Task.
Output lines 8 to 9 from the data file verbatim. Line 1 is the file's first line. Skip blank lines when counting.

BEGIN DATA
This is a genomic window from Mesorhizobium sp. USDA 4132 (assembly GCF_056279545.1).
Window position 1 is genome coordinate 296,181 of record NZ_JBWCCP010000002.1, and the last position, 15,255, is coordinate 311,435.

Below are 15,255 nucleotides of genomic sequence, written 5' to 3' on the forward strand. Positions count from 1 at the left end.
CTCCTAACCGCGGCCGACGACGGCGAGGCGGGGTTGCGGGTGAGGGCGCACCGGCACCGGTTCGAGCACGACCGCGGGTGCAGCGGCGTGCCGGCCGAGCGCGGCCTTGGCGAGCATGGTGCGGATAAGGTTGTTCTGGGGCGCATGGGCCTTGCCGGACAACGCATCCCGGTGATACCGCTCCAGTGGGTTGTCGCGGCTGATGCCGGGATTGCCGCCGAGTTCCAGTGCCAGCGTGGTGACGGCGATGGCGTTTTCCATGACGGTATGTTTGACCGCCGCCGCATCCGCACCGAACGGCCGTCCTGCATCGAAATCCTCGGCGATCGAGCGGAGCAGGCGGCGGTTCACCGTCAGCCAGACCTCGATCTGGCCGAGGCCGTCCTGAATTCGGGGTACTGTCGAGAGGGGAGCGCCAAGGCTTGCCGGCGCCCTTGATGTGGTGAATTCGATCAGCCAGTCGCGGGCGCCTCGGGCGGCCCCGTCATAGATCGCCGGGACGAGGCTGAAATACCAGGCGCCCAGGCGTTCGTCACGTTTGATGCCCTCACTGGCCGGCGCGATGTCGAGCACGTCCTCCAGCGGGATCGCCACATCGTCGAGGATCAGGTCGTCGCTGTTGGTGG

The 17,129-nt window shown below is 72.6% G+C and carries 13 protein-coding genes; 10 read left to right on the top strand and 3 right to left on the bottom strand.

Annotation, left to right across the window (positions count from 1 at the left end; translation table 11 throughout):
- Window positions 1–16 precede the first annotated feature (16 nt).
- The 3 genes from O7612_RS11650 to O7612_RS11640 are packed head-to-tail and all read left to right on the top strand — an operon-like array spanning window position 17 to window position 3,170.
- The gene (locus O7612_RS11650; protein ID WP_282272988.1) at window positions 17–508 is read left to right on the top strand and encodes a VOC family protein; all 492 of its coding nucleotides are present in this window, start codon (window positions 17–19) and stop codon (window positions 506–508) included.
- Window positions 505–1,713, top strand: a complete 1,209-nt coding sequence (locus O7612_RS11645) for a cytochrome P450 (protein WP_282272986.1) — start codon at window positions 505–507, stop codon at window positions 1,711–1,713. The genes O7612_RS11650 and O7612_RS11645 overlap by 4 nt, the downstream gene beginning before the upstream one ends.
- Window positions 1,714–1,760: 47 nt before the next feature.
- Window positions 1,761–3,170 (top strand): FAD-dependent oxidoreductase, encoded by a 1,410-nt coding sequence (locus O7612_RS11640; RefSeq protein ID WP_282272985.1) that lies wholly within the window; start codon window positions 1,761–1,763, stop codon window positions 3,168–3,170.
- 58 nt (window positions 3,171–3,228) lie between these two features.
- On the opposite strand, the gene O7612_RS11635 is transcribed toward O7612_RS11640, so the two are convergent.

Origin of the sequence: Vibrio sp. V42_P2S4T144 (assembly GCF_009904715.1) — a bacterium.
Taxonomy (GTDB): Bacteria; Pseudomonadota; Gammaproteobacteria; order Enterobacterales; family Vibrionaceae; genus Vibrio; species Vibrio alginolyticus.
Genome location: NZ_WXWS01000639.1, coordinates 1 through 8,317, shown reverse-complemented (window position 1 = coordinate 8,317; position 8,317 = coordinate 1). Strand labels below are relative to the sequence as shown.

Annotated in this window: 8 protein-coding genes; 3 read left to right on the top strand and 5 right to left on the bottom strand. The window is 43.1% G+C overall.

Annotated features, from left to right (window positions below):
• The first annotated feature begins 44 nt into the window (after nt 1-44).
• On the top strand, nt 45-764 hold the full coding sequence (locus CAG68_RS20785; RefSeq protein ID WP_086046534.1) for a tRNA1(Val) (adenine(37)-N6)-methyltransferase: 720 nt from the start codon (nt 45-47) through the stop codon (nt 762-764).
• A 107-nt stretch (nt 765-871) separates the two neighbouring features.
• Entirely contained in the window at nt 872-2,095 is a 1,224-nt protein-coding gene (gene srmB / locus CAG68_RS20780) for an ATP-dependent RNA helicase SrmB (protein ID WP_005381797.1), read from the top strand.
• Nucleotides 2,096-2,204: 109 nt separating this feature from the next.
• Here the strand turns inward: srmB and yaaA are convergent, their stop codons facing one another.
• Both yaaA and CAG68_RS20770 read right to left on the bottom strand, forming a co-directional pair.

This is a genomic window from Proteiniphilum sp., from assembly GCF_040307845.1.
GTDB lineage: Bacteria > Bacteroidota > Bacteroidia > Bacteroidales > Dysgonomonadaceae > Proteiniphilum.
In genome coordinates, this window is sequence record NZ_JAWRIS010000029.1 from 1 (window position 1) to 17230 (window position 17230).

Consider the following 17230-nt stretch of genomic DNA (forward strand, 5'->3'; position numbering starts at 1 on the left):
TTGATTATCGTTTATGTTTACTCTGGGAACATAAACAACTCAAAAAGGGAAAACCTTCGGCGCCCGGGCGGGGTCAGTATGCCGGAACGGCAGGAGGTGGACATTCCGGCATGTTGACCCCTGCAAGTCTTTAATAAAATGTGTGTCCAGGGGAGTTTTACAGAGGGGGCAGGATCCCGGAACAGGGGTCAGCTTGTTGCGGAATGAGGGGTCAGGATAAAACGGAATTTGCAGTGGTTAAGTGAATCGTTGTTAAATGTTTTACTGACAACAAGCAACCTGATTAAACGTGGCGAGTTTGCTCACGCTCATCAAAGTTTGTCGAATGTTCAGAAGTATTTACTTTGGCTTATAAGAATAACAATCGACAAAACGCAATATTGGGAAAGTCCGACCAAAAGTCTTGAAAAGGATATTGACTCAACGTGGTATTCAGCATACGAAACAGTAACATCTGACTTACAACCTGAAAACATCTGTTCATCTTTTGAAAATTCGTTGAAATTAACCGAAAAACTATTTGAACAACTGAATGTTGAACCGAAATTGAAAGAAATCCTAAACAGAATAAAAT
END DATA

- The 3 genes from O7612_RS11650 to O7612_RS11640 are packed head-to-tail and all read left to right on the top strand — an operon-like array spanning window position 17 to window position 3,170.
- The gene (locus O7612_RS11650; protein ID WP_282272988.1) at window positions 17–508 is read left to right on the top strand and encodes a VOC family protein; all 492 of its coding nucleotides are present in this window, start codon (window positions 17–19) and stop codon (window positions 506–508) included.